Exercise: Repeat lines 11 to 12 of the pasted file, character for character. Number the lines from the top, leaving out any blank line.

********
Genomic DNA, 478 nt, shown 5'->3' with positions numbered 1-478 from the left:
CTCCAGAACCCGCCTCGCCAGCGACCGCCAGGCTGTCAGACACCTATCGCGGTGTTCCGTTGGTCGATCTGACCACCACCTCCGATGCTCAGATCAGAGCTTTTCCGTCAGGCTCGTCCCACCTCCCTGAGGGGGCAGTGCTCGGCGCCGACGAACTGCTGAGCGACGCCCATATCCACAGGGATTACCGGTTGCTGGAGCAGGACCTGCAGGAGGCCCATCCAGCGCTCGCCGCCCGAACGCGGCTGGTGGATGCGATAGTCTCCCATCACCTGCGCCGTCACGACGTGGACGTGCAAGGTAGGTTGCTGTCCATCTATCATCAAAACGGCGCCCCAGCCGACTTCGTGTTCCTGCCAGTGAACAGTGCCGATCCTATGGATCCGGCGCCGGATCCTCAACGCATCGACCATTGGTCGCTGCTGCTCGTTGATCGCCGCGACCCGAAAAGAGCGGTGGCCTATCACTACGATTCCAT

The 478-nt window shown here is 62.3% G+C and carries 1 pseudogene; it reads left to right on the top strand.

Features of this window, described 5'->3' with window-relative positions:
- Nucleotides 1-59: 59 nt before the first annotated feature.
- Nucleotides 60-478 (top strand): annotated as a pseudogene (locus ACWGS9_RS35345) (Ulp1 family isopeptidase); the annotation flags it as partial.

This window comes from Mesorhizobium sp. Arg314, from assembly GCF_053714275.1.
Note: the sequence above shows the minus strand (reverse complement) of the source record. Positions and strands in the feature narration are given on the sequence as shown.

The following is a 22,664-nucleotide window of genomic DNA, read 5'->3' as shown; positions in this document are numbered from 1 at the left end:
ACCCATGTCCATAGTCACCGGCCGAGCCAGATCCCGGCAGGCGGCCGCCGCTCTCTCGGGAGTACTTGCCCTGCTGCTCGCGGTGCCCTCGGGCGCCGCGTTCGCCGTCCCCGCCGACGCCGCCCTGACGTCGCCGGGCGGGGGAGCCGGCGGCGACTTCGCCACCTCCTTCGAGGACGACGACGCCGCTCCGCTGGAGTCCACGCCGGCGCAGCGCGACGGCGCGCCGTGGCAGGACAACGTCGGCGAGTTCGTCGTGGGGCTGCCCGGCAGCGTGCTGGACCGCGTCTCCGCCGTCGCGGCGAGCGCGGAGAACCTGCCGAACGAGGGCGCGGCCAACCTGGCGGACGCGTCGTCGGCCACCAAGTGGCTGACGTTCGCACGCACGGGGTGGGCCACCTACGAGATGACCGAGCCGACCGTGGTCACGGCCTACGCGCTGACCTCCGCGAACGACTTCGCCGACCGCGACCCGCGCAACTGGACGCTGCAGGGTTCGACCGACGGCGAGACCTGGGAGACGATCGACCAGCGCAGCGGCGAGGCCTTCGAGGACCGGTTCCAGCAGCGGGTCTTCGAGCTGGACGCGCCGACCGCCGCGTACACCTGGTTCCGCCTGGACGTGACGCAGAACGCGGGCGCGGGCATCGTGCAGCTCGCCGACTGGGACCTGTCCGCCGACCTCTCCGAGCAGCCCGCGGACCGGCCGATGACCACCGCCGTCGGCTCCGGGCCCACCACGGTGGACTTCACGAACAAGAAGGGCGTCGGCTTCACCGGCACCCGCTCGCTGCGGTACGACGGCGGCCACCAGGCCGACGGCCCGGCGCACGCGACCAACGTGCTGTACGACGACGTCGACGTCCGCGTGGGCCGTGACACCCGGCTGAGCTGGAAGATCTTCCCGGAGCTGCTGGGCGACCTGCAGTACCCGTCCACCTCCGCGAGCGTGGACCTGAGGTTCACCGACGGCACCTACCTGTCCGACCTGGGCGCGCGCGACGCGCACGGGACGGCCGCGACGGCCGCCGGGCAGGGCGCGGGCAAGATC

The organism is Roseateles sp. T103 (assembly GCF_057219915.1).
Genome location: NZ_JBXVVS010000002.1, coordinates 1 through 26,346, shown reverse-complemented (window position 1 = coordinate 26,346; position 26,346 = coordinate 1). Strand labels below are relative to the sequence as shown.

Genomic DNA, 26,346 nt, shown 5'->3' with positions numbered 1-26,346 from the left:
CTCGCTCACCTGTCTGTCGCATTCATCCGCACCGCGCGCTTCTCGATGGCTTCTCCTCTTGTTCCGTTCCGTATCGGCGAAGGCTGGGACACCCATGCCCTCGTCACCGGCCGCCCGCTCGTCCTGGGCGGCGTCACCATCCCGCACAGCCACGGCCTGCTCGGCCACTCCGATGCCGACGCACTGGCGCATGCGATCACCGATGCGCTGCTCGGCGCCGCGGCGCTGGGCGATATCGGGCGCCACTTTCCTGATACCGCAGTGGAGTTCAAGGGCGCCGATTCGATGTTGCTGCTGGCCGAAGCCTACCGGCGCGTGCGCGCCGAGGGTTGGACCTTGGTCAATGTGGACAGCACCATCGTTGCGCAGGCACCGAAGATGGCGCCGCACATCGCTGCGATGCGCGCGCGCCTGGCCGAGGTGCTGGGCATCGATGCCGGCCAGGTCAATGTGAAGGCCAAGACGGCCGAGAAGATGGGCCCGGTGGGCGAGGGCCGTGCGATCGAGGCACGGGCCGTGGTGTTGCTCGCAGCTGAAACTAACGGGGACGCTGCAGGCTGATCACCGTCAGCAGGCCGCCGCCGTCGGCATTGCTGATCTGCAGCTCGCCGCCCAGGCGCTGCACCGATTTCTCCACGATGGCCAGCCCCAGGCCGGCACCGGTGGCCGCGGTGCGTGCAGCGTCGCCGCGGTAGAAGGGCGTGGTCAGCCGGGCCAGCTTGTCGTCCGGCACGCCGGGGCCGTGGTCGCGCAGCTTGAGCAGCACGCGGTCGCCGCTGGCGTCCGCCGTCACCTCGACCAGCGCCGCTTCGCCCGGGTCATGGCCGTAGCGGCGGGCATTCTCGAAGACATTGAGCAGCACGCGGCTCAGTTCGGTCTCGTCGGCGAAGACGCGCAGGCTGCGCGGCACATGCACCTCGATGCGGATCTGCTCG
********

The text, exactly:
The organism is Roseateles sp. T103 (assembly GCF_057219915.1).
Genome location: NZ_JBXVVS010000002.1, coordinates 1 through 26,346, shown reverse-complemented (window position 1 = coordinate 26,346; position 26,346 = coordinate 1). Strand labels below are relative to the sequence as shown.